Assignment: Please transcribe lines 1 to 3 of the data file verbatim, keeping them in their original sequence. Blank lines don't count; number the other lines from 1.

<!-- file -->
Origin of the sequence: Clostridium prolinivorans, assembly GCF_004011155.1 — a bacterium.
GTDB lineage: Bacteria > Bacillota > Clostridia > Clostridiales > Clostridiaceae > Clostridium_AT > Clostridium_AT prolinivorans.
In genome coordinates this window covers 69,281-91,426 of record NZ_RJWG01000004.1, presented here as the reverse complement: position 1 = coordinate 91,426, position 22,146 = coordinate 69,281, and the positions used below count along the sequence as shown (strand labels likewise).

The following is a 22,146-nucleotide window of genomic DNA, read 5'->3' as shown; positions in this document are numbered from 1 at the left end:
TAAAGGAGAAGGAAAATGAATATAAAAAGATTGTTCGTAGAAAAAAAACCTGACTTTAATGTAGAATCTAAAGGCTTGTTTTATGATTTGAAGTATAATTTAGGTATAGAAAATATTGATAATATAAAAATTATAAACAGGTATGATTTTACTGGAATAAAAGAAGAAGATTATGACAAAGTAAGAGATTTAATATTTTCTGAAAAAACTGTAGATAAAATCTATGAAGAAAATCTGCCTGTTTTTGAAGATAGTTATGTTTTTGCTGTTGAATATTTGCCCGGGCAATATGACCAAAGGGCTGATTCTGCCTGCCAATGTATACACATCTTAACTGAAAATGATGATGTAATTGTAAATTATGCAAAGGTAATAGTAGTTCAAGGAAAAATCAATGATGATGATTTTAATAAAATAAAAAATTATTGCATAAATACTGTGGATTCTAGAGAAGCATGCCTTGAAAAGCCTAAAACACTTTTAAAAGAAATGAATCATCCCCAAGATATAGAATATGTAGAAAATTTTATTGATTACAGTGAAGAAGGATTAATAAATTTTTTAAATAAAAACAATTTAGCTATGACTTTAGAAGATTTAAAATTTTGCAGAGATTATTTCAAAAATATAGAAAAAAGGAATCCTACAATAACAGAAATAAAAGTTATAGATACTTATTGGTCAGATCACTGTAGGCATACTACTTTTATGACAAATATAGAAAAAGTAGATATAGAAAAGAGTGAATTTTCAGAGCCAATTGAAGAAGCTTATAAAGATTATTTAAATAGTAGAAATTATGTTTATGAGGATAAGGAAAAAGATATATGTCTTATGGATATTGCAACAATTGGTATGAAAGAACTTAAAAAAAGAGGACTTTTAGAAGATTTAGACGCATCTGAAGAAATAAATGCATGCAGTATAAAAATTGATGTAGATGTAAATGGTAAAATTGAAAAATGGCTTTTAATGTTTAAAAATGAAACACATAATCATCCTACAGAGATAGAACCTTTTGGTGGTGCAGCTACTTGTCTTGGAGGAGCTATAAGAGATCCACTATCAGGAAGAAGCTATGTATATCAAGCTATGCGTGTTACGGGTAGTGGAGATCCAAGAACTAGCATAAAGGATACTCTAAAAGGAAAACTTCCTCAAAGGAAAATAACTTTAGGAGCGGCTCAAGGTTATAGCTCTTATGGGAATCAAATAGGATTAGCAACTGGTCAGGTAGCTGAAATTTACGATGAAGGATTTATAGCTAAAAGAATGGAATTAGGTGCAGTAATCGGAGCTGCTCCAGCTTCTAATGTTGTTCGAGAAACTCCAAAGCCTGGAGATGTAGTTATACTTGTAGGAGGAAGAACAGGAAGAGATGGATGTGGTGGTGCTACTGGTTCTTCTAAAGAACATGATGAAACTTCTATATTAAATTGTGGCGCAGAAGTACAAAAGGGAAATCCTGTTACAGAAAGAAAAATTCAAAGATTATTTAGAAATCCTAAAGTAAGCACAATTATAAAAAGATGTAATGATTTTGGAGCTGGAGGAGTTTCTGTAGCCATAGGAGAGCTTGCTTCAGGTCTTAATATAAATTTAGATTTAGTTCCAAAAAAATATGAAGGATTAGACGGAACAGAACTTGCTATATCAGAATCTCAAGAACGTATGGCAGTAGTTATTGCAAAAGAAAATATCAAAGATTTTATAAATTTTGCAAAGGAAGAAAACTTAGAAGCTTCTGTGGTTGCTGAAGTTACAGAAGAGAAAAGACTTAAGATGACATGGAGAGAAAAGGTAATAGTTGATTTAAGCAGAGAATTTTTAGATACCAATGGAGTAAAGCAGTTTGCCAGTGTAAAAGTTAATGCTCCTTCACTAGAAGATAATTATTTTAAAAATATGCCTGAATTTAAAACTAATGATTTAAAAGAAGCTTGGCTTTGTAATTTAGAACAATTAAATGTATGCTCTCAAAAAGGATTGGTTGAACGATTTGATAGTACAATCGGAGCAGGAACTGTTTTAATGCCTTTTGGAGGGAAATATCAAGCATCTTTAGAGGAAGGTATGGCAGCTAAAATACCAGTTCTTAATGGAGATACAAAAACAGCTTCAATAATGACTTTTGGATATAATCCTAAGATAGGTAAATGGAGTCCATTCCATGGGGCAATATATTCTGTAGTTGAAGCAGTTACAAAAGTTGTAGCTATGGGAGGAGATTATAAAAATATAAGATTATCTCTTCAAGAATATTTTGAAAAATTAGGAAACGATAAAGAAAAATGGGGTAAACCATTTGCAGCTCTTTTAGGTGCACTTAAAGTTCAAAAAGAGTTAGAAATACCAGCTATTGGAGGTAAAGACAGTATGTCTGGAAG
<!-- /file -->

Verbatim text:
Origin of the sequence: Clostridium prolinivorans, assembly GCF_004011155.1 — a bacterium.
GTDB lineage: Bacteria > Bacillota > Clostridia > Clostridiales > Clostridiaceae > Clostridium_AT > Clostridium_AT prolinivorans.
In genome coordinates this window covers 69,281-91,426 of record NZ_RJWG01000004.1, presented here as the reverse complement: position 1 = coordinate 91,426, position 22,146 = coordinate 69,281, and the positions used below count along the sequence as shown (strand labels likewise).